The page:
What happens when you run out of fuel?

A friend of mine once shared a story with me that really changed the way I think about managing stress, and I would like to share that story with you today.

She told me that she grew up in Haiti and her family was very poor, but when she got a job and needed to go to work, her uncle let her use his old car. The car had a lot of problems and among them, the gas gauge was broken. The first time she drove the car, her uncle told her to drive until the car runs out of gas. Because the gauge was broken, she would never know when she was close to empty unless she drove the car until it ran out of gas once and observed the symptoms.

She did this and noticed that when the gas level was low, the car would make more noise, she felt that she had less control over the steering, and the car was unable to go at high speeds. Now she knew how the car functioned when it was low on gas and in the future, when she noticed these symptoms beginning to emerge, she would fill up the tank before the situation got worse and she ended up stranded somewhere on the island.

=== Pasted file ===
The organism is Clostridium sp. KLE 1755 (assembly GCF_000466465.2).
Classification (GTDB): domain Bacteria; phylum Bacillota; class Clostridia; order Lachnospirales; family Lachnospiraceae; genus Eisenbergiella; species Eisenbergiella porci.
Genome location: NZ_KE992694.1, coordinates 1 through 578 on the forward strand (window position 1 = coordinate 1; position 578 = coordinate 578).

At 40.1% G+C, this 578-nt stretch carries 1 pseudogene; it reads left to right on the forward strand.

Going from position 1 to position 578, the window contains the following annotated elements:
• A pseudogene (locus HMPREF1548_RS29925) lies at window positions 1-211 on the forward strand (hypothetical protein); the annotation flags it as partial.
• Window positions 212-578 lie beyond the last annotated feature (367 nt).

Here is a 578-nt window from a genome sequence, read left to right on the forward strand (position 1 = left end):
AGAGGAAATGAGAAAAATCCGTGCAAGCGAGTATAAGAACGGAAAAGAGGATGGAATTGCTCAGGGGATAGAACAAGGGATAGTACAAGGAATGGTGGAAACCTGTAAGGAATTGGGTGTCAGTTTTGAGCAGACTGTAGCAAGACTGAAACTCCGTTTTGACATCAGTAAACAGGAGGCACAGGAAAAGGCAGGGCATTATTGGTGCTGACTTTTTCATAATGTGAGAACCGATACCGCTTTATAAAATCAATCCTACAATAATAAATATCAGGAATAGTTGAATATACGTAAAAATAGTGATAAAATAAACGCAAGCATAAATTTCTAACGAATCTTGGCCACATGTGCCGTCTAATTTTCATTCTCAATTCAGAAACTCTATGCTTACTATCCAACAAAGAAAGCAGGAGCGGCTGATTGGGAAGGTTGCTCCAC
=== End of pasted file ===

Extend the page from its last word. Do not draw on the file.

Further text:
Everyone needs to run out of gas once so they know what happens to them as they get closer and closer to empty.

Her story made me think about what happens to me when I start to feel overwhelmed or stressed. I make more noise – usually, I start to complain more about my work load or vent to friends about relationship drama. I feel as if I have less control over what is happening around me, and it becomes increasingly difficult to steer through my problems and to a solution. I cannot go full speed when I start to feel stressed, and sometimes I have to cancel commitments in order to prioritize other things.

I believe it is extremely important for everyone to run out of gas once, so that they can identify the symptoms in themselves as they get closer and closer to empty. When you know yourself and your capacity for stress, you can make much more informed decisions about what projects you are able to take on and when. Even more importantly, when unexpected issues arise, you know how much you can handle and when you may need to ask for help or take a step back.

If you discover your personal fuel tank capacity and know what starts to happen to your body as you run low, you will be able to fill up again before you end up stranded!

Kelli Lampkin

Kelli Lampkin is a writer, traveler, comedienne, and entrepreneur.

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